Teen relationships are often passionate and exciting, with many teens believing that they have fallen in love. While most relationships are healthy, some end up being abusive. Victims of dating violence end up suffering and having to cope with the long-term effects of abuse. In fact, one in three teens will be a victim of physical, sexual, or emotional abuse from a dating partner. And nearly 1.5 million U.S. high school students will experience physical abuse this year. To help bring awareness to this issue and identify warning signs for parents and teens, advocates designated February as National Teen Dating Violence Awareness and Prevention Month. The goal of this is to bring awareness to parents and teens alike about the warning signs to watch for in teen dating relationships.
Teen dating violence is considered the physical, sexual, psychological, or emotional violence that goes on within a dating relationship. Many abusers use more than one type of abuse on their victim. Often, the abuse starts subtly enough, with verbal and physical abuse being mistaken for playful teasing. Slowly, the situation escalates as the abuser tries to gain more control over their victim. Many teens do not even realize that they are in an abusive relationship and may blame themselves for the way they are treated. Red flags to look for include the following:
- Isolation from family and friends. It is natural for those in relationships to want to spend more and more time together. However, if a partner pressures you into spending time together to the exclusion of family and friends and then acts jealous and angry when you spend time with others, then your partner may be abusive.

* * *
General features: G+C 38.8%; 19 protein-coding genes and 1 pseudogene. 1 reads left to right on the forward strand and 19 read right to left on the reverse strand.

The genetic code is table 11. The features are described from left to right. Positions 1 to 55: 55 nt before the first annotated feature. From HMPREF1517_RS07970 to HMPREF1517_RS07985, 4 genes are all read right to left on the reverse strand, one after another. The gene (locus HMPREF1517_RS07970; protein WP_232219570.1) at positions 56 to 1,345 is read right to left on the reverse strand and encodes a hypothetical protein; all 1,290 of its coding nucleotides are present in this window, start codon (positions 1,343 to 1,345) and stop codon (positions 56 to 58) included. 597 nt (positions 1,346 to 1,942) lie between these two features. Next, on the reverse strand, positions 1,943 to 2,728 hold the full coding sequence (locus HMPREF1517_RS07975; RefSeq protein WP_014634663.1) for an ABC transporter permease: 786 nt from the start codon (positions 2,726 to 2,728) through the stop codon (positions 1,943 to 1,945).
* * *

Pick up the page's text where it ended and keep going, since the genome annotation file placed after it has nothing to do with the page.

- Controlling behaviors. Abusive behaviors are rooted in power and control. While these behaviors may initially seem charming, they eventually become more and more restrictive, such as telling you what you can wear, who you can go out with, and to whom you can talk.
- This typically presents itself in the form of verbal abuse in which the partner purposefully belittles and humiliates you in front of others or criticizes your opinions. The goal of criticism is to make you feel afraid and powerless, giving them power and control over you.
- If your partner makes threats to withhold love or affection if you don’t do what they want you to do, then this is a form of emotional abuse. Healthy relationships don’t use fear and intimidation.
It is important to note that if you or someone you care about is in an abusive relationship, please report it to a responsible adult right away. Victims of abuse are likely to suffer from Post Traumatic Stress Disorder (PTSD), anxiety, depression, and substance abuse. Left untreated, these symptoms are likely to persist and lead the victim to expect abuse in future relationships due to low self-esteem, poor boundaries, and few supports. In more severe cases, the victims may die at the hands of the abuser.
Counseling should be considered if anyone has been a victim of an abusive relationship. Cognitive Behavioral Therapy has been proven effective in treating those with depression and anxiety, both common results of being in an abusive relationship. CBT helps address your emotions and thoughts, as well as get to the underlying reason of why you feel the way that you do.
While the abuse may be hard for you to talk about at first, therapy can help you to recognize the patterns of an abusive relationship and how to cope with the emotional scars that have been left behind. You don’t have to be a victim anymore, you just have to take the first step. Counselors at Hidden Stream Counseling are here to help.